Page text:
Virginia Tech’s bias response and literature distribution policies have “somehow managed to offend virtually every cardinal principle of First Amendment law,” a federal judge wrote Wednesday in his dissent to a decision allowing them to continue.
The Fourth Circuit Court of Appeals ruled 2-1 Wednesday to uphold the university’s bias-related incidents policy, which enables students to report each other for everything from “jokes that are demeaning to a particular group of people” to “hosting a culturally themed party,” along with a policy requiring students to obtain permission before distributing handouts. In his dissent, Circuit Court Judge J. Harvie Wilkinson III, a Reagan appointee, said the policy “establishes a regime of comprehensive surveillance,” likening it to a “Ministry of Truth.”
“How did it ever come to this—that such a fine and distinguished university would institute a policy with such incipient inquisitional overtones, one that turns its campus into a surveillance state?” Wilkinson wrote. “The First Amendment guarantees to everyone not just passive access to but active participation in the marketplace of ideas. Today, the majority breaks that promise to a segment of society who needs it most—college students.”
Addressing the university’s literature policy, Wilkonson appeals to the Founders.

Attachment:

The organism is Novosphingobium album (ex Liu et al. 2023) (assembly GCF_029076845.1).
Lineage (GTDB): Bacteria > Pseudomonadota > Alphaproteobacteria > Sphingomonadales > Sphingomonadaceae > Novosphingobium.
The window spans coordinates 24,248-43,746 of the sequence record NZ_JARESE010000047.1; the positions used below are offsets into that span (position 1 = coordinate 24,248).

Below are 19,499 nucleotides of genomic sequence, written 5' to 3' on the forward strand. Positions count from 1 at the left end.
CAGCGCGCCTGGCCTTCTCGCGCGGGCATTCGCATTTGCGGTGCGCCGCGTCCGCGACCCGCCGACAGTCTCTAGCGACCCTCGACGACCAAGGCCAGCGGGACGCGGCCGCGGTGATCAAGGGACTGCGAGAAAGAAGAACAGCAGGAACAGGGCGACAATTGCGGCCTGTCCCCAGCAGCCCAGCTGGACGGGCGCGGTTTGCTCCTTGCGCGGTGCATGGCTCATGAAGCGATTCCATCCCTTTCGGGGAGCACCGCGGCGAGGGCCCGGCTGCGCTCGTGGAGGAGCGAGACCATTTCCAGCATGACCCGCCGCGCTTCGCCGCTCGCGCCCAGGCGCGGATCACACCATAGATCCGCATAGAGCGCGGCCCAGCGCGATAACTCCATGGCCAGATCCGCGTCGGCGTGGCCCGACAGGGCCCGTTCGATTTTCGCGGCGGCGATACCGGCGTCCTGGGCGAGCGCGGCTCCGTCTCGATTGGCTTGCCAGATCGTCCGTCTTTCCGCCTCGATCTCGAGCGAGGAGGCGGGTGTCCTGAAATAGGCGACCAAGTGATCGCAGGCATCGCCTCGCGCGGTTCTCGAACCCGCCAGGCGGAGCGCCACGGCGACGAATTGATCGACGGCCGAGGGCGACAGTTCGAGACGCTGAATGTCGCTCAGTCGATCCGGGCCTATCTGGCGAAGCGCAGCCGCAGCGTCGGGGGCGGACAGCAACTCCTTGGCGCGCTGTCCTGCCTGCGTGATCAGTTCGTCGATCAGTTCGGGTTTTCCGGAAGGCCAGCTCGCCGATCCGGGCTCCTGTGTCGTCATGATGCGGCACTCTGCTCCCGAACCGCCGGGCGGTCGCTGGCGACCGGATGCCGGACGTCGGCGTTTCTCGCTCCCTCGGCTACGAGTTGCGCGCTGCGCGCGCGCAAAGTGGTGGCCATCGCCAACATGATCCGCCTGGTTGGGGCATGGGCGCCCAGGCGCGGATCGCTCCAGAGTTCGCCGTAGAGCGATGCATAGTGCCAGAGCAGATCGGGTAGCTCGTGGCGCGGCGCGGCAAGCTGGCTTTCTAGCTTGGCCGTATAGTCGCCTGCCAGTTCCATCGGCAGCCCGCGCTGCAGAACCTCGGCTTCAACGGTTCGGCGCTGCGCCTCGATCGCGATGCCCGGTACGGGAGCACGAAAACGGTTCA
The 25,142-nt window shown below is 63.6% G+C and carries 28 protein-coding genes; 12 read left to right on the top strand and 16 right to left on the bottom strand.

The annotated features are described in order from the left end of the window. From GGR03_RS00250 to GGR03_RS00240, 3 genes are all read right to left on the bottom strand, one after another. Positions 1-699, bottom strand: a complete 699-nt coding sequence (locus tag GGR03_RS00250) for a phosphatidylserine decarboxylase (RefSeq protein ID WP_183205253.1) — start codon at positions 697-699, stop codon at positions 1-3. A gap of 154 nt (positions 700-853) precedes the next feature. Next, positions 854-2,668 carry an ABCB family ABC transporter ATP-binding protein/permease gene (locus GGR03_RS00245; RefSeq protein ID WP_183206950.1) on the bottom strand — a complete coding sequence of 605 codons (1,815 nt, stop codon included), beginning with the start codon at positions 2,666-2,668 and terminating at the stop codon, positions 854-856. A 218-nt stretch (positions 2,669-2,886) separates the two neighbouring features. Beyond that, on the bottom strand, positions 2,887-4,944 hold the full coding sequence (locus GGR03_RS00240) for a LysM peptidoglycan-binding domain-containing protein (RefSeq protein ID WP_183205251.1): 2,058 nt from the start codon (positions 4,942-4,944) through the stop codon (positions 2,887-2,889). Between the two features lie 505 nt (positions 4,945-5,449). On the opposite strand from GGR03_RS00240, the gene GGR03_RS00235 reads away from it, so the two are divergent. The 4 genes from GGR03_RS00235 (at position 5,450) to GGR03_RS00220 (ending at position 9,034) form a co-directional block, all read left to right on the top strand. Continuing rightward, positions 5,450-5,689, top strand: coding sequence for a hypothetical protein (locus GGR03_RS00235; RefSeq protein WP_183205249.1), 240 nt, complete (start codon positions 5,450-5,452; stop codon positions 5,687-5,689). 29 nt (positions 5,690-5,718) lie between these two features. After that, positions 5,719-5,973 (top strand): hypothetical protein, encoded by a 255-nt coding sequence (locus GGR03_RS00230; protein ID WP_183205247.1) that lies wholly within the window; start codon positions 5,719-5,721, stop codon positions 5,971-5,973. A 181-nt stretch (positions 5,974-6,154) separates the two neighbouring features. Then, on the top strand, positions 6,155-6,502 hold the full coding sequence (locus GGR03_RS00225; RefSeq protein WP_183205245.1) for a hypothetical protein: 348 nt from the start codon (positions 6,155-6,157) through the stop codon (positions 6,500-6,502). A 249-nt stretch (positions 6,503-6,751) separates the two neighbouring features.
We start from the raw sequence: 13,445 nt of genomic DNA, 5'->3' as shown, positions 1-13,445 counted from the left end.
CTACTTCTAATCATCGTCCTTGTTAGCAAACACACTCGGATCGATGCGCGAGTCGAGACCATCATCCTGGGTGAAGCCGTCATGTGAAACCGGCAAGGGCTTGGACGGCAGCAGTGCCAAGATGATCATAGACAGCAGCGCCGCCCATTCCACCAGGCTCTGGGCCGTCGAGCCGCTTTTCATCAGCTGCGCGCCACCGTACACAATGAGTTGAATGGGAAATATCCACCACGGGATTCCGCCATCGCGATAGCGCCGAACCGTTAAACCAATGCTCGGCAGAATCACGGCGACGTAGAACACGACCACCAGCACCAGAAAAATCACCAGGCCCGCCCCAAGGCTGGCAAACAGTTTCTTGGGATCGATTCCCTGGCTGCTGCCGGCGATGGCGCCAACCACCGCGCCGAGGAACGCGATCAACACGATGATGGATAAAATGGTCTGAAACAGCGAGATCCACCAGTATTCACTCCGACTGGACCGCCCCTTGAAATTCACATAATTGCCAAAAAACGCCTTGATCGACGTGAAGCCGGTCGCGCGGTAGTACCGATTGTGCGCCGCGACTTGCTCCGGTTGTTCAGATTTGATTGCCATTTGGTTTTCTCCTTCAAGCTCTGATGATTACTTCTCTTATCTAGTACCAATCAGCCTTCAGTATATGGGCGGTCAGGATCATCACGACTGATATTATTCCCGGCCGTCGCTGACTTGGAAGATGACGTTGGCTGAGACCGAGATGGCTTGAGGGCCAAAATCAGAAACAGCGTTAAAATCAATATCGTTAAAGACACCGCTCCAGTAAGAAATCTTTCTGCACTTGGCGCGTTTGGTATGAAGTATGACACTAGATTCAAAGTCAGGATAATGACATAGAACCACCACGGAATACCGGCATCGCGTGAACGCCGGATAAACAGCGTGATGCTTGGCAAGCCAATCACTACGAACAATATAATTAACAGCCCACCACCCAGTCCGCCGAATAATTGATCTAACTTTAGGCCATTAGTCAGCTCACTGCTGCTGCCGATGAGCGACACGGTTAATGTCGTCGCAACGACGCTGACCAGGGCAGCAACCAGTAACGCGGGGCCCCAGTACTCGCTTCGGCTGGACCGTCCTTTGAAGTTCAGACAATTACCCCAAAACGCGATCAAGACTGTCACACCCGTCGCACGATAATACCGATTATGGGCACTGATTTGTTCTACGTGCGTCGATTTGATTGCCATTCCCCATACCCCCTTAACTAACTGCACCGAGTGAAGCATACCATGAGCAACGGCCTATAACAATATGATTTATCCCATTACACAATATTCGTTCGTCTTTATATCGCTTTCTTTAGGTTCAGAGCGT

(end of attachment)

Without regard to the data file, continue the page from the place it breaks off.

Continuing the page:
“Imagine Samuel Adams or Thomas Paine beseeching the state at some table for permission to pamphleteer,” he wrote. “They would hardly abide such a prior restraint.”
Speech First, which initially filed the lawsuit in 2021, appealed the case to the Fourth Circuit after a lower court judge found it had not shown the policies “objectively chill speech,” denying their request for a preliminary injunction.
Senior Judge Diana Gribbon Motz, a Clinton appointee who wrote the majority opinion, which Obama appointee Judge Albert Diaz joined, noted that the university’s bias-response policy does not mandate compliance and is only able to “extend an invitation for a voluntary conversation.”
“The dissent’s misguided journey produces a dramatic read, but it comes nowhere close to offering a basis for upending the district court’s careful exercise of its discretion,” Motz wrote.
Speech First and Virginia Tech did not immediately respond to requests for comment.
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